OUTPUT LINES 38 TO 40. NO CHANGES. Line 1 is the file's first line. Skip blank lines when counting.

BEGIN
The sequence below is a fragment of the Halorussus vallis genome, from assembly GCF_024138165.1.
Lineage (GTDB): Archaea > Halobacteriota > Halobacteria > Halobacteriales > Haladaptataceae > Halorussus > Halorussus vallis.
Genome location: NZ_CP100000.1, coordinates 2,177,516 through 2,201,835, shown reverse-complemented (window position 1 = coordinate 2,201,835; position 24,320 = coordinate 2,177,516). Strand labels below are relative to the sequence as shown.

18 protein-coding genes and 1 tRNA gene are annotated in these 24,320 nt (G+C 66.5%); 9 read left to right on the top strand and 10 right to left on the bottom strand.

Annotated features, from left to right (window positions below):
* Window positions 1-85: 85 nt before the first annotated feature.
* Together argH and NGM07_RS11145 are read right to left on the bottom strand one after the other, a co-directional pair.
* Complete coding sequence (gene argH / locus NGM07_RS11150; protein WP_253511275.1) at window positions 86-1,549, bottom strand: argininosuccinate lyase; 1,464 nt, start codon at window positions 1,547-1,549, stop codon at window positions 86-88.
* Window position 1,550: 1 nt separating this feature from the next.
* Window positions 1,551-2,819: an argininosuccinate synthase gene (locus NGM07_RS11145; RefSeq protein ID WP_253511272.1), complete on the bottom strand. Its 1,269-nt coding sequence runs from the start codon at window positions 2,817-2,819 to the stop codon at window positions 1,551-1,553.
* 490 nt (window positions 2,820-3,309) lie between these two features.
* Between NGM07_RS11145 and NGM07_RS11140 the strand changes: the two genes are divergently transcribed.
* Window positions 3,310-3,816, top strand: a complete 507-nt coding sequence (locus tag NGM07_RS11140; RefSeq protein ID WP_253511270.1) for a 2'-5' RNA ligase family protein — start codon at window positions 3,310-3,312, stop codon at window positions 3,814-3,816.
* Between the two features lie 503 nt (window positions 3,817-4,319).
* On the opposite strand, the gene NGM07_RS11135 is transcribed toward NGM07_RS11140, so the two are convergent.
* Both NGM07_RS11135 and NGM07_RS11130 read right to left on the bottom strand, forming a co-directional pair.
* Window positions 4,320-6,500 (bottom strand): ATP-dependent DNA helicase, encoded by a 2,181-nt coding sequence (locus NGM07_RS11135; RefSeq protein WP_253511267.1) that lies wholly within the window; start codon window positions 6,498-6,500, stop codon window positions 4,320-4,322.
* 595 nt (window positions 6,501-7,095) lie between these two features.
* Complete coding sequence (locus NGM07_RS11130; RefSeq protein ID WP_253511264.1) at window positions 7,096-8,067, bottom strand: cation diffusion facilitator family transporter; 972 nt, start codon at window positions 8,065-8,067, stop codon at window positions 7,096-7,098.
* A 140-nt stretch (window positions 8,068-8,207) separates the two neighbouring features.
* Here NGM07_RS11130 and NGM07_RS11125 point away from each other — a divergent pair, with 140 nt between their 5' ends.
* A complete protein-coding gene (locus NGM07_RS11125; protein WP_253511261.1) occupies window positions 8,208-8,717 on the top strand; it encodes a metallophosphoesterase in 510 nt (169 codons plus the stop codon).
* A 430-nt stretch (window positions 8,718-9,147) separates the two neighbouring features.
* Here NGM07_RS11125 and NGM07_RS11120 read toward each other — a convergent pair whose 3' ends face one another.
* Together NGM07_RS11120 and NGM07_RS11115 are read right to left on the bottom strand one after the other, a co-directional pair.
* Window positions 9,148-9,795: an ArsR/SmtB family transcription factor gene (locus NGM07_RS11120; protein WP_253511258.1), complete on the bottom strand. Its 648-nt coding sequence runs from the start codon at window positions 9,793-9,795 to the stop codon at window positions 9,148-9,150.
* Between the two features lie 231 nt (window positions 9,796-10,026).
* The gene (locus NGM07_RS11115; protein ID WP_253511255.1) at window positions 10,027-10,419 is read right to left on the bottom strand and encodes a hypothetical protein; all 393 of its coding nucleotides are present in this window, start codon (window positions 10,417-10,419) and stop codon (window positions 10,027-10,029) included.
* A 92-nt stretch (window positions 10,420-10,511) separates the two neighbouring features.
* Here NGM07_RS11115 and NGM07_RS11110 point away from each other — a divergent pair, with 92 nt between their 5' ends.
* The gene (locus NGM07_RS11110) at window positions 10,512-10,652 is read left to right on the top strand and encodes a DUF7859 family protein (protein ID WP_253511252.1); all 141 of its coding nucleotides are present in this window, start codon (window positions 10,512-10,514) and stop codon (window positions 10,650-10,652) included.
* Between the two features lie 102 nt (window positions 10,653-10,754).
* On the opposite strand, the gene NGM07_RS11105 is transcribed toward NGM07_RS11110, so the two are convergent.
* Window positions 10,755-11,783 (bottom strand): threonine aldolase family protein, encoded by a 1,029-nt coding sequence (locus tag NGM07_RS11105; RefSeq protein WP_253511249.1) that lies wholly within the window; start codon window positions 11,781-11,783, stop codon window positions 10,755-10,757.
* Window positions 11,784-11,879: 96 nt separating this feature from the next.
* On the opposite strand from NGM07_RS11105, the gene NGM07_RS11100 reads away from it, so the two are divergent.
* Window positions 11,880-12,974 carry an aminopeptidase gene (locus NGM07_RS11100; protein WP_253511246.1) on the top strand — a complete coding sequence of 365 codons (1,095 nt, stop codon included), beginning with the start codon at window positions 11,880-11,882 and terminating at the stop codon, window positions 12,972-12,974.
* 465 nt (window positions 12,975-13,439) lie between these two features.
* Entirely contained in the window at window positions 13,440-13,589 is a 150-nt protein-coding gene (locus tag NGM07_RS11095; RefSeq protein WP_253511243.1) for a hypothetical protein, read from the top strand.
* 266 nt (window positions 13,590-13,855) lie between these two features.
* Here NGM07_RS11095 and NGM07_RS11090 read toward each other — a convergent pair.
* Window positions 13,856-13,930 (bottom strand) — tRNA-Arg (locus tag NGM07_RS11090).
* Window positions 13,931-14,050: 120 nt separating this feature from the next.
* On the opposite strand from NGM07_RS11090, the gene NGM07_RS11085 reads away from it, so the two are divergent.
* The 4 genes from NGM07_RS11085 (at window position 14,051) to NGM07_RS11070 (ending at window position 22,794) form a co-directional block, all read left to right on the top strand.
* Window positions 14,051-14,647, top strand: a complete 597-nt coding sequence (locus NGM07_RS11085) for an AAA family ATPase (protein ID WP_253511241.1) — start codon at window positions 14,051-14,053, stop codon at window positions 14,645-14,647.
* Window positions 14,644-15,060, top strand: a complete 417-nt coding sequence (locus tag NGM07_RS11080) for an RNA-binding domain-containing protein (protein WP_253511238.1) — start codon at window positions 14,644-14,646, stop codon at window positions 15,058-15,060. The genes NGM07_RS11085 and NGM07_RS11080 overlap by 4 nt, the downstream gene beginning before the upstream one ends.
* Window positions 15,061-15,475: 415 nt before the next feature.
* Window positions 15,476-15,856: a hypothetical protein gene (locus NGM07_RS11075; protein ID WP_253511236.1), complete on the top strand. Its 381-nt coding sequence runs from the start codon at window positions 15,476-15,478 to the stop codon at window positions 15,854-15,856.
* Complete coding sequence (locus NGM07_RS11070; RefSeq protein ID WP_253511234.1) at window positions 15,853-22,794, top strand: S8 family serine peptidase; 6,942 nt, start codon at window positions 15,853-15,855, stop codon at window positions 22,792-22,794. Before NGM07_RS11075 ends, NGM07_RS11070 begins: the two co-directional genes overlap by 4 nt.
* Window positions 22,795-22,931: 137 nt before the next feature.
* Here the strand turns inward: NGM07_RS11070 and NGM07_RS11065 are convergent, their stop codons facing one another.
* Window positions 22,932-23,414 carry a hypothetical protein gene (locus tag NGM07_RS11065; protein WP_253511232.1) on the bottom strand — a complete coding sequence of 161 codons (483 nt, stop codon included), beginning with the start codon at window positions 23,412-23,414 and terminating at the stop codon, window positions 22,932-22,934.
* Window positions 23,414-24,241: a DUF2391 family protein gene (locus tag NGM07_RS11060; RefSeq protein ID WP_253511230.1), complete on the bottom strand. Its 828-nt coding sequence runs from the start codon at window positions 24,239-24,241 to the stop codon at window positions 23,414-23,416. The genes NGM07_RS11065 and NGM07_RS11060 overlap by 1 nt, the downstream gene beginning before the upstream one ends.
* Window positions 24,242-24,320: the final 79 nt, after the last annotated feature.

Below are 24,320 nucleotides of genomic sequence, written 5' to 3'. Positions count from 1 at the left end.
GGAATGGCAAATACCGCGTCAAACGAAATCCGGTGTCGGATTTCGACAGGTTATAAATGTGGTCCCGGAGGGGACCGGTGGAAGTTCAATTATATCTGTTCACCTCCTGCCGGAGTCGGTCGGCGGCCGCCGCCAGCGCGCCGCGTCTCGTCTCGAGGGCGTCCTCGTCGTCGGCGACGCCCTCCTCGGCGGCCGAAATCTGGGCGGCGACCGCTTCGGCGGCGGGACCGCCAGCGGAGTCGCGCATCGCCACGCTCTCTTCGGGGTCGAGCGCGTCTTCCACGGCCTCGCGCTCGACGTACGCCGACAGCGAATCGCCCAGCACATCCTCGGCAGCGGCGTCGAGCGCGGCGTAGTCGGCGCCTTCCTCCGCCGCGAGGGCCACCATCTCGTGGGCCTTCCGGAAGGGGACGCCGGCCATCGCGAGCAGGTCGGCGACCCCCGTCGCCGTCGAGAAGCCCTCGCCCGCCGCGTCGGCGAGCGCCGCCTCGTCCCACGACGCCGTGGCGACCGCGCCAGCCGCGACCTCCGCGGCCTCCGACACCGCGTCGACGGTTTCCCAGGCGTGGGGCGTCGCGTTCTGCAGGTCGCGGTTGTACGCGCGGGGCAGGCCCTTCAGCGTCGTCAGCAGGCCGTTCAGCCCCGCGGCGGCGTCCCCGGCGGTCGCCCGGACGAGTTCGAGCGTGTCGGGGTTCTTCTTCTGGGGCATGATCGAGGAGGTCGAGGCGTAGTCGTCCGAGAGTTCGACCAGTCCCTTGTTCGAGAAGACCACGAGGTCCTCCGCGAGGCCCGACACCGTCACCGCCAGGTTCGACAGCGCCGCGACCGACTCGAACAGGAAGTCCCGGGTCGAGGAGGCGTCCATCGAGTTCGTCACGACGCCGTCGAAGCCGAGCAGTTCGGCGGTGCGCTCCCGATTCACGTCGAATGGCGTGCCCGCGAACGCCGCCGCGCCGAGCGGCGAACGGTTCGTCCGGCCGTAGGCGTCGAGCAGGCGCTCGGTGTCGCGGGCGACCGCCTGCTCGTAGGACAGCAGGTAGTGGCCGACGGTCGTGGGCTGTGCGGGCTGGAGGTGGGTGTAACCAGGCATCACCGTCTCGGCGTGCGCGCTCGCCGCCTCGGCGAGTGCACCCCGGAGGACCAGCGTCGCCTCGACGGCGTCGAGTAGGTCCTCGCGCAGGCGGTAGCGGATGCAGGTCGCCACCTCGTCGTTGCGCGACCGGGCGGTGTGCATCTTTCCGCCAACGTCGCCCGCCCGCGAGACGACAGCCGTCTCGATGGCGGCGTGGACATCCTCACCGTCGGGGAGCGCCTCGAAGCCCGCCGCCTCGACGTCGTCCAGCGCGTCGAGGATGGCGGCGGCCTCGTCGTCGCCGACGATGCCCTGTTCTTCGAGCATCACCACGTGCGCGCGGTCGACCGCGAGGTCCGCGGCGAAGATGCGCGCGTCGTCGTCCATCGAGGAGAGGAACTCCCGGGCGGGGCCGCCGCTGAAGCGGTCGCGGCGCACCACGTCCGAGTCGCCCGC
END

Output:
* 465 nt (window positions 12,975-13,439) lie between these two features.
* Entirely contained in the window at window positions 13,440-13,589 is a 150-nt protein-coding gene (locus tag NGM07_RS11095; RefSeq protein WP_253511243.1) for a hypothetical protein, read from the top strand.
* 266 nt (window positions 13,590-13,855) lie between these two features.